Use Caution When Booking International Flights

Third-party travel deal websites can be convenient when searching for flights. However, they can be anything but convenient when booking with certain international carriers.

This article is written as fair warning. What can happen to me can happen to you.

The ominous message in red above is something no one wants to see when attempting to select seats for an international trip. Still, it happened when I arranged a complicated international trip on Travelocity. Though the company indicated that I should obtain seat assignment directly with the carrier, I was unable to do so online. This is, of course, unfortunate since international trips are long and often uncomfortable. An early seat selection can avoid some of this pain. Travelocity’s message is clear, however, but only after you buy the ticket,

Seat assignments, special meals, frequent flyer point awards and special assistance requests should be confirmed directly with the airline.”

When I tried to do as instructed by Travelocity on China Southern, however, that carrier told me in no uncertain terms that I was an unwise customer to book outside of their site. They said (more correctly in a canned print message) “Please note that Manage My Trip service is available only for tickets booked on this site. We are sorry for any inconvenience this may cause.” I was sorry too.

This dead-end was a continuum of frustrations with the three international flights I made with Travelocity that cost no small bit of change. A similar scenario happened with my Cathay Pacific reservation. Finally, after contacting Travelocity, they did give me a work-around. I’m hoping the same is true for our third international flight, returning home from Sydney. I’m still working on this.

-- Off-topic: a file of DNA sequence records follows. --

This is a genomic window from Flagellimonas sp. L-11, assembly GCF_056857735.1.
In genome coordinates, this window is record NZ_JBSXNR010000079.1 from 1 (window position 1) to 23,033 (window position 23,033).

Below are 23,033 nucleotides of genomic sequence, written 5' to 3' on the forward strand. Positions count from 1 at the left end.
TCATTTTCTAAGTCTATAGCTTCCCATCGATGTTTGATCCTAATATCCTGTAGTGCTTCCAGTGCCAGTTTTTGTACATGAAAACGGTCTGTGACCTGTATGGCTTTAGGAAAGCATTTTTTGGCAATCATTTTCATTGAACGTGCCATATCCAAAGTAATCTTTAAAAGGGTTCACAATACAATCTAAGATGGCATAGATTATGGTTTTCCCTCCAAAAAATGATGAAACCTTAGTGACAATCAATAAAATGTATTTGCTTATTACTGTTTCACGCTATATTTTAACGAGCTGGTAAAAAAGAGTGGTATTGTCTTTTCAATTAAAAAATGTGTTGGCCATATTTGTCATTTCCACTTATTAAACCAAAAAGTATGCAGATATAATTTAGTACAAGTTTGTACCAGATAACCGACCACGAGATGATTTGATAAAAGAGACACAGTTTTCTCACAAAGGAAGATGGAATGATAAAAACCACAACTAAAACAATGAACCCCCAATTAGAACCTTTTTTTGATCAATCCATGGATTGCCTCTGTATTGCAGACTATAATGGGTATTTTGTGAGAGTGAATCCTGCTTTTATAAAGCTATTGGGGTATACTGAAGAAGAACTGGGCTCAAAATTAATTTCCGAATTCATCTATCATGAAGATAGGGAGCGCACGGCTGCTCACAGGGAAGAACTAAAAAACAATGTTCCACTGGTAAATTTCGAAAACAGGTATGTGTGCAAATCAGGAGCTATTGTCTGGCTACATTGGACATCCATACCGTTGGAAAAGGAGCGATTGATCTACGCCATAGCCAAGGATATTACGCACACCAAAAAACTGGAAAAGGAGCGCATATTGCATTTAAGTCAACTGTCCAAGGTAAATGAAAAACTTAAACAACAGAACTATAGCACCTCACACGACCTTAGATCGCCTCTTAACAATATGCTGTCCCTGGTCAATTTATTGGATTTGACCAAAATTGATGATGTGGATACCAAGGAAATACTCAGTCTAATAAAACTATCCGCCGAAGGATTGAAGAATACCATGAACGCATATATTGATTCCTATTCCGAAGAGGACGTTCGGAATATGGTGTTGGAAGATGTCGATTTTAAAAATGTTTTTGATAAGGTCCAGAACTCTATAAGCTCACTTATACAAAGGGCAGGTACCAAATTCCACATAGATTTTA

Now, this is not to say that this scenario happens with every international flight booked on Travelocity. Our trip to Helsinki last fall worked considerably better, though when we were stranded in Europe for extra days (through no fault of Travelocity) I feel I did find it harder to deal with Finnair than if I had booked through them directly rather than Travelocity.

So, this gets me to my message for myself. I may use Travelocity in the future to determine what international flights are available for the journey I am planning. But, when I’m ready to make the reservations, I’ll make them directly with the specific airline rather than buy through Travelocity. It can’t be any harder than the struggle I’ve just been through trying to square away reservations already made with Travelocity (that have to be confirmed with airlines that don’t recognize me). So far, I’m out four to five hours for this misadventure and my husband and I haven’t even starting traveling.

Lastly, since the reservations were made through Travelocity, the international airlines booked evidently have the right to make certain that payment for the trip was received. This is done upon check-in. So, the ticker purchaser has to take along documentation of payment to show international airline personnel if they ask. For me, this is just another inconvenience that could be avoided by booking directly with the carriers themselves. They would know I paid for the ticket if they issued it to me directly. Apparently, if Travelocity supplied it, they are not sure.

You may not feel my pain now but if this happens to you, I feel certain sympathy will abound. Though, I hope that by reading this column, you will have more knowledge than I did and thereby act differently than me and save yourself considerable trouble.

Since writing this column Travelocity was a successful takeover target for Expedia. Expedia has more recently acquired Orbitz as well. What this means for the travelers is covered in this column entitled “What Expedia’s Acquisition of Orbitz and Travelocity Means for Travelers,” published on the Money Traveler.